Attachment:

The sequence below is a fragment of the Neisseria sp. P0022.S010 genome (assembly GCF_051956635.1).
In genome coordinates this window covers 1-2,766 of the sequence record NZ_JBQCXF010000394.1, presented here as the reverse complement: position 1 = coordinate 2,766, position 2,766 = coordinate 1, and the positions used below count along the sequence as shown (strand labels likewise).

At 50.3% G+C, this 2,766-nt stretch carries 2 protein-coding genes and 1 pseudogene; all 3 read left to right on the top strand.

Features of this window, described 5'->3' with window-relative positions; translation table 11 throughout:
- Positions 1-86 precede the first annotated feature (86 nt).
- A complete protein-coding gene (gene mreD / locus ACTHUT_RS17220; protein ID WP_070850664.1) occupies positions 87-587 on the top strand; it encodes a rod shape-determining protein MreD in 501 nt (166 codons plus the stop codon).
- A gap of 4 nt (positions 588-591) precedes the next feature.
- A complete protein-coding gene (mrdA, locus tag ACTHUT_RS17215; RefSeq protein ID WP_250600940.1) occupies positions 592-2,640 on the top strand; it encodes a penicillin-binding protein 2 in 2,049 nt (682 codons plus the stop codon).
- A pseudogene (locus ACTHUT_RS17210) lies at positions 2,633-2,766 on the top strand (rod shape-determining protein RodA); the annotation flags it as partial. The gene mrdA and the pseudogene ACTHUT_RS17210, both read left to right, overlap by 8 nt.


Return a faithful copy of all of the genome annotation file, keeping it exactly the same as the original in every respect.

The sequence below is a fragment of the Neisseria sp. P0022.S010 genome (assembly GCF_051956635.1).
In genome coordinates this window covers 1-2,766 of the sequence record NZ_JBQCXF010000394.1, presented here as the reverse complement: position 1 = coordinate 2,766, position 2,766 = coordinate 1, and the positions used below count along the sequence as shown (strand labels likewise).

At 50.3% G+C, this 2,766-nt stretch carries 2 protein-coding genes and 1 pseudogene; all 3 read left to right on the top strand.

Features of this window, described 5'->3' with window-relative positions; translation table 11 throughout:
- Positions 1-86 precede the first annotated feature (86 nt).
- A complete protein-coding gene (gene mreD / locus ACTHUT_RS17220; protein ID WP_070850664.1) occupies positions 87-587 on the top strand; it encodes a rod shape-determining protein MreD in 501 nt (166 codons plus the stop codon).
- A gap of 4 nt (positions 588-591) precedes the next feature.
- A complete protein-coding gene (mrdA, locus tag ACTHUT_RS17215; RefSeq protein ID WP_250600940.1) occupies positions 592-2,640 on the top strand; it encodes a penicillin-binding protein 2 in 2,049 nt (682 codons plus the stop codon).
- A pseudogene (locus ACTHUT_RS17210) lies at positions 2,633-2,766 on the top strand (rod shape-determining protein RodA); the annotation flags it as partial. The gene mrdA and the pseudogene ACTHUT_RS17210, both read left to right, overlap by 8 nt.